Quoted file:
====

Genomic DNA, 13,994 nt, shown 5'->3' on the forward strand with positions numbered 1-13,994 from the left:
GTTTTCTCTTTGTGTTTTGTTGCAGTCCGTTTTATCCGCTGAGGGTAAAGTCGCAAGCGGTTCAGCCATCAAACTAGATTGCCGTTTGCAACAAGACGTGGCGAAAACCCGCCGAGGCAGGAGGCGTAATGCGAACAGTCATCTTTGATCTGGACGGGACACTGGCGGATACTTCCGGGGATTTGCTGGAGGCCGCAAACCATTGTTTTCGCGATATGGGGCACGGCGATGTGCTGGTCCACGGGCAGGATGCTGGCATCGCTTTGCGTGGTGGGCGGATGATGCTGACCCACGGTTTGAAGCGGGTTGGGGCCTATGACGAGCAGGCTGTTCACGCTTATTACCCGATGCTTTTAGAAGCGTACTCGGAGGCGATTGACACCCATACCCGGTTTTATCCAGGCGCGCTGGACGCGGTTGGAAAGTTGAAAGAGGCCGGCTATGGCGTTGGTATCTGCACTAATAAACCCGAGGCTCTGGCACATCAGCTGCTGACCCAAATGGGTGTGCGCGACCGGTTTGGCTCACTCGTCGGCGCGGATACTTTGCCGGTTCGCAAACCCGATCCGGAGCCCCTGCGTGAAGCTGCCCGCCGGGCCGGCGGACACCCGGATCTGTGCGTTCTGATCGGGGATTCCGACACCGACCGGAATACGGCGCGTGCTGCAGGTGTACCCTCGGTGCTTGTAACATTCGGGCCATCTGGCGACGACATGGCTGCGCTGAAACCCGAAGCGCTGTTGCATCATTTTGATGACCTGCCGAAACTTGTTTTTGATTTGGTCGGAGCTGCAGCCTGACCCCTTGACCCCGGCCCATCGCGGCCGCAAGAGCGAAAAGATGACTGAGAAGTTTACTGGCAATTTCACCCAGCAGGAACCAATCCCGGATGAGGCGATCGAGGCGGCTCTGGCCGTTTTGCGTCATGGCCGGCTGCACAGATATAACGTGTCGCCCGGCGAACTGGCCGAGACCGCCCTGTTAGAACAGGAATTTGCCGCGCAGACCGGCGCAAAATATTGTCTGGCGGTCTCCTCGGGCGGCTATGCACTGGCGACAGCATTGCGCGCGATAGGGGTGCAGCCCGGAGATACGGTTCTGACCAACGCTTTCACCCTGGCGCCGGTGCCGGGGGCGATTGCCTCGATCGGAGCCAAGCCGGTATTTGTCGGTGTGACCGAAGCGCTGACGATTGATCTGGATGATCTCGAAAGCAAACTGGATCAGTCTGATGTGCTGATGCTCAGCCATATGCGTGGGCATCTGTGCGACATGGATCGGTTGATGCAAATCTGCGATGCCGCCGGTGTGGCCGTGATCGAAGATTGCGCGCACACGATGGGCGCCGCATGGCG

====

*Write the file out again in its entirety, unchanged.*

Genomic DNA, 13,994 nt, shown 5'->3' on the forward strand with positions numbered 1-13,994 from the left:
GTTTTCTCTTTGTGTTTTGTTGCAGTCCGTTTTATCCGCTGAGGGTAAAGTCGCAAGCGGTTCAGCCATCAAACTAGATTGCCGTTTGCAACAAGACGTGGCGAAAACCCGCCGAGGCAGGAGGCGTAATGCGAACAGTCATCTTTGATCTGGACGGGACACTGGCGGATACTTCCGGGGATTTGCTGGAGGCCGCAAACCATTGTTTTCGCGATATGGGGCACGGCGATGTGCTGGTCCACGGGCAGGATGCTGGCATCGCTTTGCGTGGTGGGCGGATGATGCTGACCCACGGTTTGAAGCGGGTTGGGGCCTATGACGAGCAGGCTGTTCACGCTTATTACCCGATGCTTTTAGAAGCGTACTCGGAGGCGATTGACACCCATACCCGGTTTTATCCAGGCGCGCTGGACGCGGTTGGAAAGTTGAAAGAGGCCGGCTATGGCGTTGGTATCTGCACTAATAAACCCGAGGCTCTGGCACATCAGCTGCTGACCCAAATGGGTGTGCGCGACCGGTTTGGCTCACTCGTCGGCGCGGATACTTTGCCGGTTCGCAAACCCGATCCGGAGCCCCTGCGTGAAGCTGCCCGCCGGGCCGGCGGACACCCGGATCTGTGCGTTCTGATCGGGGATTCCGACACCGACCGGAATACGGCGCGTGCTGCAGGTGTACCCTCGGTGCTTGTAACATTCGGGCCATCTGGCGACGACATGGCTGCGCTGAAACCCGAAGCGCTGTTGCATCATTTTGATGACCTGCCGAAACTTGTTTTTGATTTGGTCGGAGCTGCAGCCTGACCCCTTGACCCCGGCCCATCGCGGCCGCAAGAGCGAAAAGATGACTGAGAAGTTTACTGGCAATTTCACCCAGCAGGAACCAATCCCGGATGAGGCGATCGAGGCGGCTCTGGCCGTTTTGCGTCATGGCCGGCTGCACAGATATAACGTGTCGCCCGGCGAACTGGCCGAGACCGCCCTGTTAGAACAGGAATTTGCCGCGCAGACCGGCGCAAAATATTGTCTGGCGGTCTCCTCGGGCGGCTATGCACTGGCGACAGCATTGCGCGCGATAGGGGTGCAGCCCGGAGATACGGTTCTGACCAACGCTTTCACCCTGGCGCCGGTGCCGGGGGCGATTGCCTCGATCGGAGCCAAGCCGGTATTTGTCGGTGTGACCGAAGCGCTGACGATTGATCTGGATGATCTCGAAAGCAAACTGGATCAGTCTGATGTGCTGATGCTCAGCCATATGCGTGGGCATCTGTGCGACATGGATCGGTTGATGCAAATCTGCGATGCCGCCGGTGTGGCCGTGATCGAAGATTGCGCGCACACGATGGGCGCCGCATGGCG